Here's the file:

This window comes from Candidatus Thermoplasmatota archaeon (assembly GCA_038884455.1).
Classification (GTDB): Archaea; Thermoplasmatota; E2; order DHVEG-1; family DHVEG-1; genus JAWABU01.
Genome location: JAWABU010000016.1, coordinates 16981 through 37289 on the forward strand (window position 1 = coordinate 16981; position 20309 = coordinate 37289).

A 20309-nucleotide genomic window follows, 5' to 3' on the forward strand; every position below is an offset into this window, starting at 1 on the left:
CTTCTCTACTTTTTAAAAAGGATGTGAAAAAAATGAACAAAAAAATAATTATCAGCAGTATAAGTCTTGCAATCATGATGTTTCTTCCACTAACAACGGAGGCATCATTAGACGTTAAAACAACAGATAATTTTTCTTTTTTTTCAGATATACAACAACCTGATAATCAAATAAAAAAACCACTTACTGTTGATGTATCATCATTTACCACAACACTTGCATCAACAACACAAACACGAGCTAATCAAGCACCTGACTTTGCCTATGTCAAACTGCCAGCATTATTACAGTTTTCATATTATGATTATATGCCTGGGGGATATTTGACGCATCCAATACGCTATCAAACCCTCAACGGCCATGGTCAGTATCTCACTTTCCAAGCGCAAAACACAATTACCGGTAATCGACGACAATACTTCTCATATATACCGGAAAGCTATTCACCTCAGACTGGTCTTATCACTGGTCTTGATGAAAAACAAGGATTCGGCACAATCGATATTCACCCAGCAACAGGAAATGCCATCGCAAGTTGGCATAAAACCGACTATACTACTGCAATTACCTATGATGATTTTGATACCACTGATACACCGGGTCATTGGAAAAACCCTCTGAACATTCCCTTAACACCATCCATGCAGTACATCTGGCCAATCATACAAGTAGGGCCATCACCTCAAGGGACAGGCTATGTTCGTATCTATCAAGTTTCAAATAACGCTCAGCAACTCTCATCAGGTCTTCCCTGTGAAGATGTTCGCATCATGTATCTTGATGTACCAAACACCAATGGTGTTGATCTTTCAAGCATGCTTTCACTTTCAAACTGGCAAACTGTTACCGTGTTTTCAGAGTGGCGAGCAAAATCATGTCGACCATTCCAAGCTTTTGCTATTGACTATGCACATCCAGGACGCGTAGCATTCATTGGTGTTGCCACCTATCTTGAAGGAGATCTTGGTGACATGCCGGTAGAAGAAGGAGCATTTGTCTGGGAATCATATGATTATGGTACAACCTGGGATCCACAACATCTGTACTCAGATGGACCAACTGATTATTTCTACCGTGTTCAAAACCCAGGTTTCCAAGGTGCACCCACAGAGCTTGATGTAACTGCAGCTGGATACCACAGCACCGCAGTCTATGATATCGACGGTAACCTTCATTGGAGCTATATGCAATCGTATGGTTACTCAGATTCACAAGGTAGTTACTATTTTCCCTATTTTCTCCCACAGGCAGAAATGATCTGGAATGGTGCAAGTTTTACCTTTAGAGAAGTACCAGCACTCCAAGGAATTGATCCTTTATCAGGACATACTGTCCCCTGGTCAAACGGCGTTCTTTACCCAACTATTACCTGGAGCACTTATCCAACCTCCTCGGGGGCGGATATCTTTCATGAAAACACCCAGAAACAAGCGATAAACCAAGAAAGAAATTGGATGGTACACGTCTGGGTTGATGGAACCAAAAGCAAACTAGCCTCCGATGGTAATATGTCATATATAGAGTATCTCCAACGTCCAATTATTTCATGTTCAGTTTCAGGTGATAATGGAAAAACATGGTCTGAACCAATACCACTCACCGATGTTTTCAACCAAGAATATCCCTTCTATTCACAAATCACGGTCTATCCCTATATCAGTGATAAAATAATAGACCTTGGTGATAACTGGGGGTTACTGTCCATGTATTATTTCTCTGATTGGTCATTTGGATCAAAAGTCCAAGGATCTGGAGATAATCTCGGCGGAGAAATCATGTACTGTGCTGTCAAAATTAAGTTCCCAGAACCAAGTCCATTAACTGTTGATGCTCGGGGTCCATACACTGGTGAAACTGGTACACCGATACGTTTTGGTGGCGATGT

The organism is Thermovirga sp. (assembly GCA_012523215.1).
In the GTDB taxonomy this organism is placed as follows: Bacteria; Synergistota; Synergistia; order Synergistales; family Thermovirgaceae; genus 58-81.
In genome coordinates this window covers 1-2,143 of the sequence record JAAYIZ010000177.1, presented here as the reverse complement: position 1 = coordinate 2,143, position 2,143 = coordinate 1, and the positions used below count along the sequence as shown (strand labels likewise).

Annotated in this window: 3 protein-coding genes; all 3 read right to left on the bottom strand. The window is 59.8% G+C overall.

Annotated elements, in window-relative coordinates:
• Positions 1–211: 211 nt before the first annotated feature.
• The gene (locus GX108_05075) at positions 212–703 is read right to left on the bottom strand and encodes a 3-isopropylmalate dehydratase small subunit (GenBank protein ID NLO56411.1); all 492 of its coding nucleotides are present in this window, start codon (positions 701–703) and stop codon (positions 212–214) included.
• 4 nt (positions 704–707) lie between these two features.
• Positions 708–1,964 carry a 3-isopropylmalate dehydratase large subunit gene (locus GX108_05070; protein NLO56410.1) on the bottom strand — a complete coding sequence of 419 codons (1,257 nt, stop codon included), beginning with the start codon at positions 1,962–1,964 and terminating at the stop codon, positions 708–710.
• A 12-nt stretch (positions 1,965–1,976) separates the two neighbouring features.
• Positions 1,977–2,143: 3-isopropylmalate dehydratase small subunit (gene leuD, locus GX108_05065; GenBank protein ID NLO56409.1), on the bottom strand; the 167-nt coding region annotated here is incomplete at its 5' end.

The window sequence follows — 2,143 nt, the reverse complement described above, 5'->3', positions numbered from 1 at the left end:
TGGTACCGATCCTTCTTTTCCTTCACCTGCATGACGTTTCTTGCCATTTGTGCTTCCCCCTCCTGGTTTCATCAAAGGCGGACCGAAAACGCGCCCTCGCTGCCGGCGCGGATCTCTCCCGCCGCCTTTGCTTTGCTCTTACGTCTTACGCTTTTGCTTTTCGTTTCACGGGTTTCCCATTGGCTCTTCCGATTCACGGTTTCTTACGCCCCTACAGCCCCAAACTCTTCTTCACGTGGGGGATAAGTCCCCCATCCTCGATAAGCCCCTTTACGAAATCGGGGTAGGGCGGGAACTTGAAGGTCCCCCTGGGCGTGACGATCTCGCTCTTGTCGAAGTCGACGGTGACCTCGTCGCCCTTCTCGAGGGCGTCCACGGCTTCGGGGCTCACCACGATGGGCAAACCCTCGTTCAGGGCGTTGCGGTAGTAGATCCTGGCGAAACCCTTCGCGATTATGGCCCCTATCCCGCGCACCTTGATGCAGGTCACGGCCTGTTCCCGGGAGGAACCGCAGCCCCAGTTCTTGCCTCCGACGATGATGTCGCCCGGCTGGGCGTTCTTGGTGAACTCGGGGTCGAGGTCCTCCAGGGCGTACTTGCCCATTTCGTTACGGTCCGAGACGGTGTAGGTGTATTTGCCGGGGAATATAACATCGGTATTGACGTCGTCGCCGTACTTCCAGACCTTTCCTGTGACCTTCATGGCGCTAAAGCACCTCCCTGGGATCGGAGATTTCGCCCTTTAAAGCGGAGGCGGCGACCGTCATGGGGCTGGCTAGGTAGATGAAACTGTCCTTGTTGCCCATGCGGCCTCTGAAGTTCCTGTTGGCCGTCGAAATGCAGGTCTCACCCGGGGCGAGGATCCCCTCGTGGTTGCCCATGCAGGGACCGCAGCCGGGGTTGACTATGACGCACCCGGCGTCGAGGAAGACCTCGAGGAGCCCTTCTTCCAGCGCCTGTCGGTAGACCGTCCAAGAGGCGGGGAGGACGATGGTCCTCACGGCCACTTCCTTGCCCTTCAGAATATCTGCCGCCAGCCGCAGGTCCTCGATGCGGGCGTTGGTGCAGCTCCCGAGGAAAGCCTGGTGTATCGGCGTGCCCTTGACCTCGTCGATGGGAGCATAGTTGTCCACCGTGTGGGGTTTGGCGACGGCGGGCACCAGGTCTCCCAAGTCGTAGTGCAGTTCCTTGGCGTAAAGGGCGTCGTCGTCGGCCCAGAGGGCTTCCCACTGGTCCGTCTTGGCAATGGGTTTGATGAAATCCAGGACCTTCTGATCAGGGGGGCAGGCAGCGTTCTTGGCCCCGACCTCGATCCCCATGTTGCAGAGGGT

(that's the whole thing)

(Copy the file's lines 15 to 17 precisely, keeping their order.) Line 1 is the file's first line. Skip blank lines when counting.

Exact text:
• A 12-nt stretch (positions 1,965–1,976) separates the two neighbouring features.
• Positions 1,977–2,143: 3-isopropylmalate dehydratase small subunit (gene leuD, locus GX108_05065; GenBank protein ID NLO56409.1), on the bottom strand; the 167-nt coding region annotated here is incomplete at its 5' end.

The window sequence follows — 2,143 nt, the reverse complement described above, 5'->3', positions numbered from 1 at the left end: